The costs of cybercrime and data breaches are well documented as large corporations, the U.S. government, and other major organizations have lost millions of dollars and critical information to hackers and activists. While countries are signing agreements to fight cybercrime and stepping enforcement, businesses must understand that protection begins with themselves.
This is especially true for accountants. Accountants and their firms are at particular risk from hacking as they contain valuable, sensitive financial information which criminals would love to obtain. Consequently, they must understand potential security concerns, how hackers can strike, and basic security measures which can deter an attack.
1. Weak and Shared Passwords
Cyber experts have been saying for years that passwords in and of themselves are no longer sufficient security. A major reason for this is that far too many individuals practice poor password security. They use weak passwords like “password” and share the same password for multiple accounts.
Update employees on the importance of strong passwords and mandate that they reset their password after a specified period of time. To prevent them from reusing the same password, use a password manager to store all your passwords as opposed to writing them down on a Word document or on a piece of paper placed in your desk. Also consider stronger forms of protection such as encryption to prevent hackers from bypassing the password check.
2. Be Wary of Biometrics
As more individuals turn away from passwords, biometrics appear to be a more secure alternative. You can’t forget your fingerprint or face like you would a password and an estimated 500 million biometric scanners will be in place by 2019.
But think of every spy or heist movie where the thief breaks into that DNA-protected vault, and you may begin to have an inkling of the problems with biometric protection. People leave their fingerprints everywhere for criminals to obtain. And while you can change your password if you think the password is compromised, you cannot change your fingerprints.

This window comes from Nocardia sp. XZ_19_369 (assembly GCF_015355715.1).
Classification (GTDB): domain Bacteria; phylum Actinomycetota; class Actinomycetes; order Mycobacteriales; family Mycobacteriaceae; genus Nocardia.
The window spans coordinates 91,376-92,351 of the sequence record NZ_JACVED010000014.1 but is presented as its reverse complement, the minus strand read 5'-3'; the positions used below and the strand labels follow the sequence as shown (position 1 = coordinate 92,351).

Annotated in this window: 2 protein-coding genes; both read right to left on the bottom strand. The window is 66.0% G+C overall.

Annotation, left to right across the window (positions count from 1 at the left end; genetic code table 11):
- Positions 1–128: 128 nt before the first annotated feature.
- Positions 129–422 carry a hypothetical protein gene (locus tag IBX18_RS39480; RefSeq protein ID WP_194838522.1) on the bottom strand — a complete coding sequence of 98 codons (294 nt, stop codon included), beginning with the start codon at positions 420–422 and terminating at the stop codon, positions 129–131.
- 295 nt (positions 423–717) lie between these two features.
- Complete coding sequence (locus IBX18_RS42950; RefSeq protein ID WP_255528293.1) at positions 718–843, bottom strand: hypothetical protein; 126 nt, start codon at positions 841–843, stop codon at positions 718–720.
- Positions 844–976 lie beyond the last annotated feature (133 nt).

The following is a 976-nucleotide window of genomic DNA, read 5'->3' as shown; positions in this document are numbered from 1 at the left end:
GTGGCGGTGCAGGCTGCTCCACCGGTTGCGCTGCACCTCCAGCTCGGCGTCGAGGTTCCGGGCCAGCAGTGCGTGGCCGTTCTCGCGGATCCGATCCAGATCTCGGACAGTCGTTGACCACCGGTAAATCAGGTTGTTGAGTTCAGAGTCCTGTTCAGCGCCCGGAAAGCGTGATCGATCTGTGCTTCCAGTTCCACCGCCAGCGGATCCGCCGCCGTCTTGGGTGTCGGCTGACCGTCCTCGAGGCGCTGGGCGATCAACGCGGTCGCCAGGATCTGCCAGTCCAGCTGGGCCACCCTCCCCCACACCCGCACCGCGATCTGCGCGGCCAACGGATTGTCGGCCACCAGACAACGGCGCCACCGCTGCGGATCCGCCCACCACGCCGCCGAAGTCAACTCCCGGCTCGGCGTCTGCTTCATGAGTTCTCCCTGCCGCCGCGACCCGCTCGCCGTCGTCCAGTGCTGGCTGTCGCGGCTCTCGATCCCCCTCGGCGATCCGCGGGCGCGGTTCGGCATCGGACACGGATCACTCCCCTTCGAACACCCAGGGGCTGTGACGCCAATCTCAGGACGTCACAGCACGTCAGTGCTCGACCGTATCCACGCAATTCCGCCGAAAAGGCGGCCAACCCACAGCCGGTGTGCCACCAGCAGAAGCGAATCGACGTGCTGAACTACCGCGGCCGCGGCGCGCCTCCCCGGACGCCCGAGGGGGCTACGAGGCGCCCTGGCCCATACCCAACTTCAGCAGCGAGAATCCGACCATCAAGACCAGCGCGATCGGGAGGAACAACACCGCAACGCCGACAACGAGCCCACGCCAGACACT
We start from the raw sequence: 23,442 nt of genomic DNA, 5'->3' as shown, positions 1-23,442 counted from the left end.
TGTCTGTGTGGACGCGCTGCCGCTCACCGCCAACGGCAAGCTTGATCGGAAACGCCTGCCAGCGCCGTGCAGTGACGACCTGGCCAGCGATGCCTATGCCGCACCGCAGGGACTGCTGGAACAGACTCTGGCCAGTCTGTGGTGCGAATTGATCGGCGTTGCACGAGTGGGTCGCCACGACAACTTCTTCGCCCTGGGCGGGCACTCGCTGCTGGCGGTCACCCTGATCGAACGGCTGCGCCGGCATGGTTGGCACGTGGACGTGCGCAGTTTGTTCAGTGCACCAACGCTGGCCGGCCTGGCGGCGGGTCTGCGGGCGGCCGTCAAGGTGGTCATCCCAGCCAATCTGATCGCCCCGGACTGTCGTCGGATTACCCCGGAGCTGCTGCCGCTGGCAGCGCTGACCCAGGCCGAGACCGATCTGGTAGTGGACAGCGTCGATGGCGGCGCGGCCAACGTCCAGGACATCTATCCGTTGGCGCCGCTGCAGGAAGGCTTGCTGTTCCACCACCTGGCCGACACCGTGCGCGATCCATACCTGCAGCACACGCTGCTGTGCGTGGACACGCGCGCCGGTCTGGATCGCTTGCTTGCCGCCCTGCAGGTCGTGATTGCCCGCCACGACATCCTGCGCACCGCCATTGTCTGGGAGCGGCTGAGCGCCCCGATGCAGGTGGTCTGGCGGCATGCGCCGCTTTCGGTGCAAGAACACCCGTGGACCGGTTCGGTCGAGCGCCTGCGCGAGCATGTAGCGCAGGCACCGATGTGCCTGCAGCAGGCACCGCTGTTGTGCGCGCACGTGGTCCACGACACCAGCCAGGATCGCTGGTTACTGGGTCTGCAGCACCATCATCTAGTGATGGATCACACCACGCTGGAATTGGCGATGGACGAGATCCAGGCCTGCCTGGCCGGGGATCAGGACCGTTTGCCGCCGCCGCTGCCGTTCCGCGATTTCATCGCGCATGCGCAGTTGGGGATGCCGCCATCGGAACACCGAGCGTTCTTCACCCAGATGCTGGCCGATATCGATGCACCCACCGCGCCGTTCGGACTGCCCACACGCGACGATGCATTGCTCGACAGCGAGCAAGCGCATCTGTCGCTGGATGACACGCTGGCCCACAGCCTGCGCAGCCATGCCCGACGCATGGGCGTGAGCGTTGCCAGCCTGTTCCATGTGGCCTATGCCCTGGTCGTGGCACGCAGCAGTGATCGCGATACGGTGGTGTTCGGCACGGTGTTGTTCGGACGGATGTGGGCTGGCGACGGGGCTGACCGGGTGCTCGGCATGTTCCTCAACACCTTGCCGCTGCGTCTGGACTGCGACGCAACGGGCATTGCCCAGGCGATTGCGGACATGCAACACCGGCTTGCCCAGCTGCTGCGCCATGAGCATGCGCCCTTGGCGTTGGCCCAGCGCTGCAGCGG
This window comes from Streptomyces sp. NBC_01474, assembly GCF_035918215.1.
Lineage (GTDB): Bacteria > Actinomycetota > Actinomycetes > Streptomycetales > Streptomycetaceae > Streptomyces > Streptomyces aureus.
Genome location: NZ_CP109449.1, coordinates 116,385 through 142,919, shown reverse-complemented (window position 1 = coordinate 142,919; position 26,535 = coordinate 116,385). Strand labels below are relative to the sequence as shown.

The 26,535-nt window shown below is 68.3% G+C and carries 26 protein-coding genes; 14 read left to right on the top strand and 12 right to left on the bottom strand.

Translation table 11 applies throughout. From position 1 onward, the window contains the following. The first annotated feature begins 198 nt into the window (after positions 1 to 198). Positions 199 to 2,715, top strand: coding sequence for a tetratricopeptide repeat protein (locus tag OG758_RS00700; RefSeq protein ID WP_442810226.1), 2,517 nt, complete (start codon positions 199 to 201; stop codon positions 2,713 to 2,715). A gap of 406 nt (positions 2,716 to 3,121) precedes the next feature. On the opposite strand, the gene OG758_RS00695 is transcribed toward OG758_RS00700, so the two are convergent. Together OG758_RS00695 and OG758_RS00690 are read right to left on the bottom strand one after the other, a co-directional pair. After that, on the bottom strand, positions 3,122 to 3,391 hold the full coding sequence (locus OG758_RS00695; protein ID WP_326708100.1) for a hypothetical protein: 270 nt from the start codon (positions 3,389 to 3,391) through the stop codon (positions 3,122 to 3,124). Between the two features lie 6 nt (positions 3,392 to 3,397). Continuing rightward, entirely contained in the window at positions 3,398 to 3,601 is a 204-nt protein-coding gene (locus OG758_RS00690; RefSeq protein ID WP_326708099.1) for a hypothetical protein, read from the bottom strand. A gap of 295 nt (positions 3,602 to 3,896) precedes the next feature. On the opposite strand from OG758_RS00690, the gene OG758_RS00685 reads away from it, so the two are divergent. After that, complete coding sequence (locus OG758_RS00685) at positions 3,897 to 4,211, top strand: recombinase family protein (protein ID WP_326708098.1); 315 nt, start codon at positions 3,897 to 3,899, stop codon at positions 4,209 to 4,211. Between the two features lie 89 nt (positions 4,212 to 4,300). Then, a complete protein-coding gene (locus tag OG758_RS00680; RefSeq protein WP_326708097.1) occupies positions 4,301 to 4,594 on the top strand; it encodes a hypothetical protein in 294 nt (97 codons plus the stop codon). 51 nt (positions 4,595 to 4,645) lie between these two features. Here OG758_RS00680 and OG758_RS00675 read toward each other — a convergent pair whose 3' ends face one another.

Biometrics may work for your firm or not, but be aware of the risks surrounding them.
3. Personal Devices
As telecommuting becomes more popular, your workers may conduct more and more business on their personal laptops or tablets. If you have an office building signal booster, you will have that many more connected devices in your building. That may be more convenient for workers, but a hacker only needs one tech-illiterate person who does not know how to protect his device to start a breach. And that does not even touch on the very touchy legal and privacy issues surrounding personal devices used for work.
A firm should establish a formal “Bring your own device” policy which informs employees of how they can protect their devices and makes clear what rights your firm has over their computer. Also consider limiting what data they can access on their personal devices versus the company devices.
4. Malware and Phishing
Some cyberattacks have become more sophisticated, but basic malware and phishing attacks remain some of the most effective means to trick employees into giving cybercriminals information. An estimated 30 percent of phishing emails gets opened, likely because they offer compelling content and an employee will never think they are the victim of an attack.
Basic IT security and policies as well as constantly reminding employees of such attacks are the most effective countermeasures to such basic attacks. Also remind employees that they contain valuable, financial data from other firms and make clear that a breach is no joking matter. A healthy company-wide skepticism can keep your accounting firm safe.
5. Cloud Security
If your business has not moved to the cloud already, you at least have almost certainly heard of cloud technology. Storing data with the cloud is cheaper and can be more easily retrieved from another computer, and firms with a lot of data like accounting firms should move to the cloud as soon as possible.
But moving to the cloud entails being aware of the security risks. Companies, not the cloud supplier, are responsible for keeping their data safe in the cloud. Look at security systems designed for the cloud and implement the same ideas of strong passwords and professional skepticism which your firm should use to keep all of your systems safe.
6. Being Prepared
While implementing the measures listed above can make your firm less likely to be attacked, it is impossible to completely guarantee that hackers cannot break past your defenses and cause a breach. But if your firm has a contingency plan for what to do in the case of a breach, the effects and damages can be limited.
The U.S. Department of Justice released a useful guide for how to prepare for a breach, and correctly identifies steps such as making it clear who is in charge of what in the event of a breach and quickly notifying law enforcement. An effective response should see your firm quickly uncover what data was lifted, and you should promptly let your clients know the extent of the breach and make clear what countermeasures are being taken. If you fail to inform your clients, they will assume the worst and your business’s reputation will be hit even harder.